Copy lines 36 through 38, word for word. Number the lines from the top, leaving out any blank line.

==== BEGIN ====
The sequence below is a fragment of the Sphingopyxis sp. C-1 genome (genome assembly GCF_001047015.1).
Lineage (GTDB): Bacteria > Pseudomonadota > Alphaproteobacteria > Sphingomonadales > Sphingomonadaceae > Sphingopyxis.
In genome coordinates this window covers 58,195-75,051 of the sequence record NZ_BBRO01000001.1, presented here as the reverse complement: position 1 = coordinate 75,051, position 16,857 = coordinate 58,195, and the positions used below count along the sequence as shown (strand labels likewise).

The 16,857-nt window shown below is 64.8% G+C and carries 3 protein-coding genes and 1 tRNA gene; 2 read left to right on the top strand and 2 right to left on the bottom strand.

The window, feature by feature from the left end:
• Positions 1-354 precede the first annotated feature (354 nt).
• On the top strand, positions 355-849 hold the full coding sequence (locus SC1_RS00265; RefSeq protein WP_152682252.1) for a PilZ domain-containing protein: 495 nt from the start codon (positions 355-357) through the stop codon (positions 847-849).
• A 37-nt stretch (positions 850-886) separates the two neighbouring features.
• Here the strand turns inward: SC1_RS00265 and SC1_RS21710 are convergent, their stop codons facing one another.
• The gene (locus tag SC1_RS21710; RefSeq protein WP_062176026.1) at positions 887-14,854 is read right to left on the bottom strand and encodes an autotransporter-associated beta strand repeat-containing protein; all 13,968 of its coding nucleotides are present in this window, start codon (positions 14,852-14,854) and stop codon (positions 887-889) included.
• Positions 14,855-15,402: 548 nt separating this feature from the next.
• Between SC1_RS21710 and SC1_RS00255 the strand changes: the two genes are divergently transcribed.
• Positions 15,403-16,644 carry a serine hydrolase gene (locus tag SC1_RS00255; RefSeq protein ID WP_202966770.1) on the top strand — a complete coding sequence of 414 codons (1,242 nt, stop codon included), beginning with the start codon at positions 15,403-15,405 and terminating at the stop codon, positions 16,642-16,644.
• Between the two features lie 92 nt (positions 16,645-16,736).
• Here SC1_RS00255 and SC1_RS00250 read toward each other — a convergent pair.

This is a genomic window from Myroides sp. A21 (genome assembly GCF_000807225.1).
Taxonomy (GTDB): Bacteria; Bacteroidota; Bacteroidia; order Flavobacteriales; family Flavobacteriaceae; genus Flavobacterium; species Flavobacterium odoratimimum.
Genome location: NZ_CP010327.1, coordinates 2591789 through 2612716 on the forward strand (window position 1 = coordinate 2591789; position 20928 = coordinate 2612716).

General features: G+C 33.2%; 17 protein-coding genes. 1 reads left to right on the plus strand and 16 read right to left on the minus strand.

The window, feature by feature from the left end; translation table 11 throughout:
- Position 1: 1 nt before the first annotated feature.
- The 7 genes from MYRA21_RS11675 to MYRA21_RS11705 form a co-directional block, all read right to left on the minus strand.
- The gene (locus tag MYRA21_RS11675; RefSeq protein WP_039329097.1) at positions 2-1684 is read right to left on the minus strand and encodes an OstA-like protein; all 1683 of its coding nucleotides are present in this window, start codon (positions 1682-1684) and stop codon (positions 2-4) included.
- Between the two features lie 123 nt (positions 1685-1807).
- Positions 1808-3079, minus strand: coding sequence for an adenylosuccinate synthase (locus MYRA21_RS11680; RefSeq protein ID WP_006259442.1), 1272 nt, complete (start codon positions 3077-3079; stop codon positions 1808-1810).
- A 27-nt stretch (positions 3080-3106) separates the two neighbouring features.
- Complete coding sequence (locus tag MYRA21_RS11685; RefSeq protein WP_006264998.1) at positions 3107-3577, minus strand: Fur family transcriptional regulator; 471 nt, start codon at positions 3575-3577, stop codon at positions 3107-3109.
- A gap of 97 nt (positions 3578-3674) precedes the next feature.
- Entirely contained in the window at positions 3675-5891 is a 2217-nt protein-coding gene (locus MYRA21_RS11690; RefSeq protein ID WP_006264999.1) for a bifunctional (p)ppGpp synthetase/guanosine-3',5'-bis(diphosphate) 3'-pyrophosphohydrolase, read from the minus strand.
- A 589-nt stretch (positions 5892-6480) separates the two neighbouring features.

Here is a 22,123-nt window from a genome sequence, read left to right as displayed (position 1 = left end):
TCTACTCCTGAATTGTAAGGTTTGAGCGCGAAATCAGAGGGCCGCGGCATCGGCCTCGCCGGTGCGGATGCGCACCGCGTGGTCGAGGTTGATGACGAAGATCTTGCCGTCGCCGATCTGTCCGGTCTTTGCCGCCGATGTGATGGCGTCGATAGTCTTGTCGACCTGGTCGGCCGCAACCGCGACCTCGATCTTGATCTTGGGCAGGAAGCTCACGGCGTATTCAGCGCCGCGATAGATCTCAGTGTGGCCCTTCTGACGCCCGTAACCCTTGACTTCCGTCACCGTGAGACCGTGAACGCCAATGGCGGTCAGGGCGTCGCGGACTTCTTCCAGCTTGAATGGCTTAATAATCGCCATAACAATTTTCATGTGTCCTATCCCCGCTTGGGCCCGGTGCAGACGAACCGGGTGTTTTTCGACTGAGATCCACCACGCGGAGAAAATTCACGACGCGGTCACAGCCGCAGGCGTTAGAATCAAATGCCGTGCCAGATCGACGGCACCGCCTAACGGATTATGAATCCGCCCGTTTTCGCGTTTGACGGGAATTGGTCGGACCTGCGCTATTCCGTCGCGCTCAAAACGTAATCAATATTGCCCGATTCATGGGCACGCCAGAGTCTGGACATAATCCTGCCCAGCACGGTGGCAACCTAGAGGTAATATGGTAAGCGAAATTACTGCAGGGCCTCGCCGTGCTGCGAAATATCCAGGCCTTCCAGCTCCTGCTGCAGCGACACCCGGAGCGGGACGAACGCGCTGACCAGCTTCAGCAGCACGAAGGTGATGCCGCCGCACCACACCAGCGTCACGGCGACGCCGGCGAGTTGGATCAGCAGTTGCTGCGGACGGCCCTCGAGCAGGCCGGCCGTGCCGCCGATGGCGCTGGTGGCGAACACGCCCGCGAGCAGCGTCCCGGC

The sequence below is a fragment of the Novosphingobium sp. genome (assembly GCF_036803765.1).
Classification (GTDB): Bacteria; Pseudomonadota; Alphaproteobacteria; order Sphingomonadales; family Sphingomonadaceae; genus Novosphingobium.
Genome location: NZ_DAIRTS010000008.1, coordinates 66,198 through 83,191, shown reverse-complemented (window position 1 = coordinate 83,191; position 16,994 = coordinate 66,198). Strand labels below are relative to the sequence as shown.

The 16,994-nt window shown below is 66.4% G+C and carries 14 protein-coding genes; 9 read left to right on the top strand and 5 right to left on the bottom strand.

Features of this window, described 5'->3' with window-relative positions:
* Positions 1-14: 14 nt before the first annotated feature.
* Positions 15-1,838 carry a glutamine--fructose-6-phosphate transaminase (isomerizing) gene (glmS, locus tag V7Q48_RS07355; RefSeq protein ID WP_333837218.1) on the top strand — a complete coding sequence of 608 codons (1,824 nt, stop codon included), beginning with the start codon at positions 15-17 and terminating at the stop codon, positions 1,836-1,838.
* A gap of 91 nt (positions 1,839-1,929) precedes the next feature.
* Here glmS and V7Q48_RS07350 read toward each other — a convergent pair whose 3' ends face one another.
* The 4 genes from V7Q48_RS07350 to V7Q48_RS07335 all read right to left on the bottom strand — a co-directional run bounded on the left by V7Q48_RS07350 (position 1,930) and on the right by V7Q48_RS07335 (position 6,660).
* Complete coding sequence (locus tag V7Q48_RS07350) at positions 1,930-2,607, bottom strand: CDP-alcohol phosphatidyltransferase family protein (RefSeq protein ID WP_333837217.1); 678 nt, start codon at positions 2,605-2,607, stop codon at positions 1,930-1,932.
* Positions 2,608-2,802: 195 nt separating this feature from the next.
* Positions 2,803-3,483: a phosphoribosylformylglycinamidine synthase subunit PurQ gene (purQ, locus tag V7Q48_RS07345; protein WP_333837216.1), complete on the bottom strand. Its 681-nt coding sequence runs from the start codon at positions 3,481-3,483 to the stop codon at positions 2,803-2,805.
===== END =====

The 16,994-nt window shown below is 66.4% G+C and carries 14 protein-coding genes; 9 read left to right on the top strand and 5 right to left on the bottom strand.

Features of this window, described 5'->3' with window-relative positions:
* Positions 1-14: 14 nt before the first annotated feature.